1. I have no personal experience with that lens. I( probably will be decent though. Of all 135/3.5 lenses I have tested so far the Canon was the best by quite some margin.

  6. I tried Minolta md-III 135/3.5. I did some shots / portraits and I didn’t like it at all. No sharpness on the open. Maybe the instance I tried was bad. Tomorrow’ll take away Canon nFD 135/3.5, consider.

  7. Thanks for the review of another nice and affordable vintage lens.
    I have the Carl Zeiss Jena Prakticar 3.5/135mm (CZJ Sonnar with PB-mount) which is also small, has nice bokeh und good minimal focus distance, but in terms of sharpness and purple fringing my copy is significantly worse than the Canon here. But I can only speak for my copy because they have huge sample variantion.
    I use it very rarely, never tested flare resistance.

    1. When it comes to CZJ lenses, i can recommend the Sonnar 4/135mm or the Sonnar 135mm f3.5.
      I prefer the first, because it’s lightweight and optically very good.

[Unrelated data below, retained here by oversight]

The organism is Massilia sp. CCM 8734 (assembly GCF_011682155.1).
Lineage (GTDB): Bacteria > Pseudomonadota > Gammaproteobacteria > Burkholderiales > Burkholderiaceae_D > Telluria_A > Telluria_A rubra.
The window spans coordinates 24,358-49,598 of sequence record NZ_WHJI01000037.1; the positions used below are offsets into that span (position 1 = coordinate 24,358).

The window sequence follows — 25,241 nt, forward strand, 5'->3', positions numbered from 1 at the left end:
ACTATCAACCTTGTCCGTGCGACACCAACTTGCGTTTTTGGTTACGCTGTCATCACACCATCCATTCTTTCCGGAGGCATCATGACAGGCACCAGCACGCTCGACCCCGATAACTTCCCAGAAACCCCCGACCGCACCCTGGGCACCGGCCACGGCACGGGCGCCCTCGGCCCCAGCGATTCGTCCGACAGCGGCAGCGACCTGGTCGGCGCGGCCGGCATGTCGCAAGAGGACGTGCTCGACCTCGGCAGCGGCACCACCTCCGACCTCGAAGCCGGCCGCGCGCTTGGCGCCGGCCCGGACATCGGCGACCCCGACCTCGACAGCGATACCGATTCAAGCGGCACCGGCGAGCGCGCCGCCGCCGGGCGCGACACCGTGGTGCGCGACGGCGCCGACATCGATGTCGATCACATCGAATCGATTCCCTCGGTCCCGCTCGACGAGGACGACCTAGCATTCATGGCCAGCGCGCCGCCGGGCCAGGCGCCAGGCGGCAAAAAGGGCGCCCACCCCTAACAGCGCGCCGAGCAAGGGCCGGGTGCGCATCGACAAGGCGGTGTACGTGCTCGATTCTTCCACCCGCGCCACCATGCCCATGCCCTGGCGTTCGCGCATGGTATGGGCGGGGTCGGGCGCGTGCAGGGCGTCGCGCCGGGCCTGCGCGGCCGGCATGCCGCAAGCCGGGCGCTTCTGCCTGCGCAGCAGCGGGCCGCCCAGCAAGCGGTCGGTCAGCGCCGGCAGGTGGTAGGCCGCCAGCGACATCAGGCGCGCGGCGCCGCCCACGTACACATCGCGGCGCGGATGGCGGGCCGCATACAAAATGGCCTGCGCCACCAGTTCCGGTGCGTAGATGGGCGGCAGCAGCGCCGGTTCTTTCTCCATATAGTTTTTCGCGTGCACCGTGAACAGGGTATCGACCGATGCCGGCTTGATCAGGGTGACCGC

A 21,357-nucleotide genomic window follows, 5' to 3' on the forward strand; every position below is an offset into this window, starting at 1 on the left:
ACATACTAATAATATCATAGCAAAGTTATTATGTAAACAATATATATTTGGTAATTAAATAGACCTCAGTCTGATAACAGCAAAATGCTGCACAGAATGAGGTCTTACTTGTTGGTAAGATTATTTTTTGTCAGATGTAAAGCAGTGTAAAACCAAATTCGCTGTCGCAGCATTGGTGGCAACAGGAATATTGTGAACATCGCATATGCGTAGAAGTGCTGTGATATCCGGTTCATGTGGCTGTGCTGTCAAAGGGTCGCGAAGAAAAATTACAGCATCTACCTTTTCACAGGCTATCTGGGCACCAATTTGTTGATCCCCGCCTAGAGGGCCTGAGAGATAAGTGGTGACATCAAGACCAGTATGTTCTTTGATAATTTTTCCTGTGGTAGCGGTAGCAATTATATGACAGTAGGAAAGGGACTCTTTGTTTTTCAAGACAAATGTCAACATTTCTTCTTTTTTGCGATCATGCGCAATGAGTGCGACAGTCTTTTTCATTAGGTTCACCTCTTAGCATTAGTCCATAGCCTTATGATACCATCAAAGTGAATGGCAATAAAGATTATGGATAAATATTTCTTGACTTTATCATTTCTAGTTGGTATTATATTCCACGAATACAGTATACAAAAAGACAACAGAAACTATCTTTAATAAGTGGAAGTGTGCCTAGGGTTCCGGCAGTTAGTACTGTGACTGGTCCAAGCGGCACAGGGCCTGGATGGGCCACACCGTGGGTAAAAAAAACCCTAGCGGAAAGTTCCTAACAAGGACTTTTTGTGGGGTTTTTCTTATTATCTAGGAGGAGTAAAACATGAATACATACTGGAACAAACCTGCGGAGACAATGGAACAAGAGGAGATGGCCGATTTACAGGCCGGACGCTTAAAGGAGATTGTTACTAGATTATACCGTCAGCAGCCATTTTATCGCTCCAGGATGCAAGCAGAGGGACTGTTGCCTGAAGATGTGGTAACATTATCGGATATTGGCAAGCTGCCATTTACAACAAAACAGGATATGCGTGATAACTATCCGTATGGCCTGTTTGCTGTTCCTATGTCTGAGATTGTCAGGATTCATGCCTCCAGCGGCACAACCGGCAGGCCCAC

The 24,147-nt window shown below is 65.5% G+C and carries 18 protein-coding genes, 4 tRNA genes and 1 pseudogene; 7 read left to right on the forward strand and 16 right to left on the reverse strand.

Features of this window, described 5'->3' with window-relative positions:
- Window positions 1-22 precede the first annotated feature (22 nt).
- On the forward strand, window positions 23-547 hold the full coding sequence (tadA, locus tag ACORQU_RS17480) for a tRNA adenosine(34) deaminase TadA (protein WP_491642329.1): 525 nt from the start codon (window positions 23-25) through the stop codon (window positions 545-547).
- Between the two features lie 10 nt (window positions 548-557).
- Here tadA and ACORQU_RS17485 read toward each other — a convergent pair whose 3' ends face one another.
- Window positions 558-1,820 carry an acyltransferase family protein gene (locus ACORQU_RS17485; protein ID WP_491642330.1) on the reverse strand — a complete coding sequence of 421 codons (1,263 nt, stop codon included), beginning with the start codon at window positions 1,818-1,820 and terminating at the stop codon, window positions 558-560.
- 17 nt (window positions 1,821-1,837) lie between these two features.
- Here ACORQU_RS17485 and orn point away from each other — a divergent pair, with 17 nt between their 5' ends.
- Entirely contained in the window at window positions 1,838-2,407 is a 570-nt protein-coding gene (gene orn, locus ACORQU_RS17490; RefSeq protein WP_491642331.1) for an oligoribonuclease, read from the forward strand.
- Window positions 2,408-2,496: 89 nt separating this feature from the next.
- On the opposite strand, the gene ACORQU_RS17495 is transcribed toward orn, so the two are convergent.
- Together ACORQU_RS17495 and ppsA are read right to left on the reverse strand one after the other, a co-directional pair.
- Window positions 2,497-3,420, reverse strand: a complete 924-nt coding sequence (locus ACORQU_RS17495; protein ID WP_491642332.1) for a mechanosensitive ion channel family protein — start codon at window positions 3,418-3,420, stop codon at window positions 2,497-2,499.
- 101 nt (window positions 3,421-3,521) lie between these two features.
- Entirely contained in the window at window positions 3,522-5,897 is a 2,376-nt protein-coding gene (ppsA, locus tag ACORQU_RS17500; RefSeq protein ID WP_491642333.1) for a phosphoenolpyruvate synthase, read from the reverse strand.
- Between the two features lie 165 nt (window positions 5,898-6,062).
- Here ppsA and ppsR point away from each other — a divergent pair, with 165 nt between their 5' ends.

When you are interested in Pentacon lenses, i can recommend the Pentacon 135mm f2.8, but the last MC types.
      I take it, when i need the f2.8 aperture.
      The image quality ist even nice at f2.8 and f4.0.
      Of course, it is heavier in the bag than the above mentioned Sonnar 135mm F4.

  8. Do you think there are big differences between first FD models and this one in IQ, bokeh, flaire etc.?( I see they have different elements number) I can’t find in my country the nFD version, only SC ones.

    1. Optically of course Samyang is better but it is mostly about usability. Dimensions and weight are not in favor of Samyang. (845gr vs 325gr)

      1. Optically the Samyang probably is better, and you get more blur potential. But as a travel lens I would never consider it due to its weight.